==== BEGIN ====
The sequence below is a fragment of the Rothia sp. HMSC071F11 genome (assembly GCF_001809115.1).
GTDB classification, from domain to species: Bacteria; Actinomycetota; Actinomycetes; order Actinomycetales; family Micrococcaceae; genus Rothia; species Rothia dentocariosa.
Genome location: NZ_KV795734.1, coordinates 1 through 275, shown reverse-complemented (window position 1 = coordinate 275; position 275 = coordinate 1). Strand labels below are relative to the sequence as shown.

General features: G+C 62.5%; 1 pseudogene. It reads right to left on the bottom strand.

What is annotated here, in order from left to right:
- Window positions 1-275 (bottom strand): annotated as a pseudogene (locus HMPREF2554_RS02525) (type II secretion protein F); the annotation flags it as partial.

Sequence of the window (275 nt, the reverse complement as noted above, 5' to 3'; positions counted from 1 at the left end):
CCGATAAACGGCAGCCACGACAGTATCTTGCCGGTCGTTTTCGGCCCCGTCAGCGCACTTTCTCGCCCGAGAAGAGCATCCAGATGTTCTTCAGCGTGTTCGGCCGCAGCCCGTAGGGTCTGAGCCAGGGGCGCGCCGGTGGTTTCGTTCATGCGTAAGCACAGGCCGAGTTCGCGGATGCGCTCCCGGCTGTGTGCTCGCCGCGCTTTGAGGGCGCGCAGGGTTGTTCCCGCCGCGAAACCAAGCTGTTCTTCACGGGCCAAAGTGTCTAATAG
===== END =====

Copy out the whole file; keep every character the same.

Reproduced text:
The sequence below is a fragment of the Rothia sp. HMSC071F11 genome (assembly GCF_001809115.1).
GTDB classification, from domain to species: Bacteria; Actinomycetota; Actinomycetes; order Actinomycetales; family Micrococcaceae; genus Rothia; species Rothia dentocariosa.
Genome location: NZ_KV795734.1, coordinates 1 through 275, shown reverse-complemented (window position 1 = coordinate 275; position 275 = coordinate 1). Strand labels below are relative to the sequence as shown.

General features: G+C 62.5%; 1 pseudogene. It reads right to left on the bottom strand.

What is annotated here, in order from left to right:
- Window positions 1-275 (bottom strand): annotated as a pseudogene (locus HMPREF2554_RS02525) (type II secretion protein F); the annotation flags it as partial.

Sequence of the window (275 nt, the reverse complement as noted above, 5' to 3'; positions counted from 1 at the left end):
CCGATAAACGGCAGCCACGACAGTATCTTGCCGGTCGTTTTCGGCCCCGTCAGCGCACTTTCTCGCCCGAGAAGAGCATCCAGATGTTCTTCAGCGTGTTCGGCCGCAGCCCGTAGGGTCTGAGCCAGGGGCGCGCCGGTGGTTTCGTTCATGCGTAAGCACAGGCCGAGTTCGCGGATGCGCTCCCGGCTGTGTGCTCGCCGCGCTTTGAGGGCGCGCAGGGTTGTTCCCGCCGCGAAACCAAGCTGTTCTTCACGGGCCAAAGTGTCTAATAG